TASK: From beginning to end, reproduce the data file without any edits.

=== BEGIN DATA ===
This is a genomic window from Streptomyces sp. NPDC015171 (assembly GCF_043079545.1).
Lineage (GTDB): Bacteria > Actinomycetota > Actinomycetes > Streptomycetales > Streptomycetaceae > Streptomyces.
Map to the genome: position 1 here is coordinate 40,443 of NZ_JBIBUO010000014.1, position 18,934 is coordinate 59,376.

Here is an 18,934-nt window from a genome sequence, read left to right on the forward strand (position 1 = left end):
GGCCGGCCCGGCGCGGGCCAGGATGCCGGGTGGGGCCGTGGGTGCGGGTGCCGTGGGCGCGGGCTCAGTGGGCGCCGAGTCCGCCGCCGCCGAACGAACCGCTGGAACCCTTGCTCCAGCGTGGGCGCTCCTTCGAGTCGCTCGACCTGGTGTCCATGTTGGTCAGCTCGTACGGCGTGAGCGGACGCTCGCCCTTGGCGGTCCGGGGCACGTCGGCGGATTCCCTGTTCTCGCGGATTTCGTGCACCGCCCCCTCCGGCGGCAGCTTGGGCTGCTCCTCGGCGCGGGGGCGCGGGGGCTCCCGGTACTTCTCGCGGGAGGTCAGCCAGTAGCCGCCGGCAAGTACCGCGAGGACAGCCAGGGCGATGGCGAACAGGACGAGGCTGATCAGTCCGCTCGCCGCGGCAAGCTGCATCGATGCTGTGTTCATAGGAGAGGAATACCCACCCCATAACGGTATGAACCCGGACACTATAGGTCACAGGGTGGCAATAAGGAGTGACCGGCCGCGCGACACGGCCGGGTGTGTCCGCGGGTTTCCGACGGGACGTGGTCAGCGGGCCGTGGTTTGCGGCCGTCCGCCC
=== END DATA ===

This is a genomic window from Streptomyces sp. NPDC015171 (assembly GCF_043079545.1).
Lineage (GTDB): Bacteria > Actinomycetota > Actinomycetes > Streptomycetales > Streptomycetaceae > Streptomyces.
Map to the genome: position 1 here is coordinate 40,443 of NZ_JBIBUO010000014.1, position 18,934 is coordinate 59,376.

Here is an 18,934-nt window from a genome sequence, read left to right on the forward strand (position 1 = left end):
GGCCGGCCCGGCGCGGGCCAGGATGCCGGGTGGGGCCGTGGGTGCGGGTGCCGTGGGCGCGGGCTCAGTGGGCGCCGAGTCCGCCGCCGCCGAACGAACCGCTGGAACCCTTGCTCCAGCGTGGGCGCTCCTTCGAGTCGCTCGACCTGGTGTCCATGTTGGTCAGCTCGTACGGCGTGAGCGGACGCTCGCCCTTGGCGGTCCGGGGCACGTCGGCGGATTCCCTGTTCTCGCGGATTTCGTGCACCGCCCCCTCCGGCGGCAGCTTGGGCTGCTCCTCGGCGCGGGGGCGCGGGGGCTCCCGGTACTTCTCGCGGGAGGTCAGCCAGTAGCCGCCGGCAAGTACCGCGAGGACAGCCAGGGCGATGGCGAACAGGACGAGGCTGATCAGTCCGCTCGCCGCGGCAAGCTGCATCGATGCTGTGTTCATAGGAGAGGAATACCCACCCCATAACGGTATGAACCCGGACACTATAGGTCACAGGGTGGCAATAAGGAGTGACCGGCCGCGCGACACGGCCGGGTGTGTCCGCGGGTTTCCGACGGGACGTGGTCAGCGGGCCGTGGTTTGCGGCCGTCCGCCC